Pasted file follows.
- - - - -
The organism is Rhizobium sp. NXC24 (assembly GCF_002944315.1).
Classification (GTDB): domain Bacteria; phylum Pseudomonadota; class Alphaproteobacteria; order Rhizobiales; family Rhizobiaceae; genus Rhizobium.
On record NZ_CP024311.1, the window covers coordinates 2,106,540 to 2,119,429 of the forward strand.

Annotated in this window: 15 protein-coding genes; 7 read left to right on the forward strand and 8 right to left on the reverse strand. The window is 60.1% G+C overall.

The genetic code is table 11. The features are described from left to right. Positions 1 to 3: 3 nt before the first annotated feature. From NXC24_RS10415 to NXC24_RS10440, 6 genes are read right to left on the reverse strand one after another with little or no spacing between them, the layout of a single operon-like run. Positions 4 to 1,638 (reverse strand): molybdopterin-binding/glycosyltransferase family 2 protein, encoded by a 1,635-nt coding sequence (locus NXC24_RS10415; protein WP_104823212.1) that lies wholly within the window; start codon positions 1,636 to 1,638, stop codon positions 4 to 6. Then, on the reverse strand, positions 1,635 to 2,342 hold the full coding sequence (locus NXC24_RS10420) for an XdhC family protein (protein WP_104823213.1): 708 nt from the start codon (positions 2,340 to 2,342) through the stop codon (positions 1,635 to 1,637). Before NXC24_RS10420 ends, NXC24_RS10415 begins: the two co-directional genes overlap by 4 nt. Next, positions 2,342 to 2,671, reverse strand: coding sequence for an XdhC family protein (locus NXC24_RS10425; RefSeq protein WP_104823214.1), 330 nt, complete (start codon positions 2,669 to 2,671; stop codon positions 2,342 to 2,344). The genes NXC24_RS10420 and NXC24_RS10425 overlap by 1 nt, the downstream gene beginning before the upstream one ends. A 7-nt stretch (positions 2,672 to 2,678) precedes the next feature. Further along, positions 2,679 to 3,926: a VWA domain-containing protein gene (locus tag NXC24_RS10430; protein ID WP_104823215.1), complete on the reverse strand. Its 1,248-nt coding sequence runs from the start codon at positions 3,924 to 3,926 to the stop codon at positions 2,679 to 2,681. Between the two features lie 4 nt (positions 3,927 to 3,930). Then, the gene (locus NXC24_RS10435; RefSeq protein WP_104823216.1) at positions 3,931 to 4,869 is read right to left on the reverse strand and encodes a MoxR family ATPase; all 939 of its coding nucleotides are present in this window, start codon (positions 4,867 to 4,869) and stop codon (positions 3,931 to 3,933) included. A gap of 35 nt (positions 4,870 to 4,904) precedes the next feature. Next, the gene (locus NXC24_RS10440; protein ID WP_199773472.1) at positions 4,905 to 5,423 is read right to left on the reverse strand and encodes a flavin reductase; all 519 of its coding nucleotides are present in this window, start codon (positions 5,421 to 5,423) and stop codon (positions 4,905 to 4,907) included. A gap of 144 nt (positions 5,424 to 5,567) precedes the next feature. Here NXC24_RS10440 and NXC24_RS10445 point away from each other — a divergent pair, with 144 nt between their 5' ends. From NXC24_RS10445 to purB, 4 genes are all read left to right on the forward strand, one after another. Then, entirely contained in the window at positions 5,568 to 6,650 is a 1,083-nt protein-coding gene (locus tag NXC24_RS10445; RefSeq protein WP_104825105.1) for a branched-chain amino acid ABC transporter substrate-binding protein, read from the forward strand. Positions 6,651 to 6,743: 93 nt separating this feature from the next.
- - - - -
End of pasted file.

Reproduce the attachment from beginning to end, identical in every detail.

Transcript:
The organism is Rhizobium sp. NXC24 (assembly GCF_002944315.1).
Classification (GTDB): domain Bacteria; phylum Pseudomonadota; class Alphaproteobacteria; order Rhizobiales; family Rhizobiaceae; genus Rhizobium.
On record NZ_CP024311.1, the window covers coordinates 2,106,540 to 2,119,429 of the forward strand.

Annotated in this window: 15 protein-coding genes; 7 read left to right on the forward strand and 8 right to left on the reverse strand. The window is 60.1% G+C overall.

The genetic code is table 11. The features are described from left to right. Positions 1 to 3: 3 nt before the first annotated feature. From NXC24_RS10415 to NXC24_RS10440, 6 genes are read right to left on the reverse strand one after another with little or no spacing between them, the layout of a single operon-like run. Positions 4 to 1,638 (reverse strand): molybdopterin-binding/glycosyltransferase family 2 protein, encoded by a 1,635-nt coding sequence (locus NXC24_RS10415; protein WP_104823212.1) that lies wholly within the window; start codon positions 1,636 to 1,638, stop codon positions 4 to 6. Then, on the reverse strand, positions 1,635 to 2,342 hold the full coding sequence (locus NXC24_RS10420) for an XdhC family protein (protein WP_104823213.1): 708 nt from the start codon (positions 2,340 to 2,342) through the stop codon (positions 1,635 to 1,637). Before NXC24_RS10420 ends, NXC24_RS10415 begins: the two co-directional genes overlap by 4 nt. Next, positions 2,342 to 2,671, reverse strand: coding sequence for an XdhC family protein (locus NXC24_RS10425; RefSeq protein WP_104823214.1), 330 nt, complete (start codon positions 2,669 to 2,671; stop codon positions 2,342 to 2,344). The genes NXC24_RS10420 and NXC24_RS10425 overlap by 1 nt, the downstream gene beginning before the upstream one ends. A 7-nt stretch (positions 2,672 to 2,678) precedes the next feature. Further along, positions 2,679 to 3,926: a VWA domain-containing protein gene (locus tag NXC24_RS10430; protein ID WP_104823215.1), complete on the reverse strand. Its 1,248-nt coding sequence runs from the start codon at positions 3,924 to 3,926 to the stop codon at positions 2,679 to 2,681. Between the two features lie 4 nt (positions 3,927 to 3,930). Then, the gene (locus NXC24_RS10435; RefSeq protein WP_104823216.1) at positions 3,931 to 4,869 is read right to left on the reverse strand and encodes a MoxR family ATPase; all 939 of its coding nucleotides are present in this window, start codon (positions 4,867 to 4,869) and stop codon (positions 3,931 to 3,933) included. A gap of 35 nt (positions 4,870 to 4,904) precedes the next feature. Next, the gene (locus NXC24_RS10440; protein ID WP_199773472.1) at positions 4,905 to 5,423 is read right to left on the reverse strand and encodes a flavin reductase; all 519 of its coding nucleotides are present in this window, start codon (positions 5,421 to 5,423) and stop codon (positions 4,905 to 4,907) included. A gap of 144 nt (positions 5,424 to 5,567) precedes the next feature. Here NXC24_RS10440 and NXC24_RS10445 point away from each other — a divergent pair, with 144 nt between their 5' ends. From NXC24_RS10445 to purB, 4 genes are all read left to right on the forward strand, one after another. Then, entirely contained in the window at positions 5,568 to 6,650 is a 1,083-nt protein-coding gene (locus tag NXC24_RS10445; RefSeq protein WP_104825105.1) for a branched-chain amino acid ABC transporter substrate-binding protein, read from the forward strand. Positions 6,651 to 6,743: 93 nt separating this feature from the next.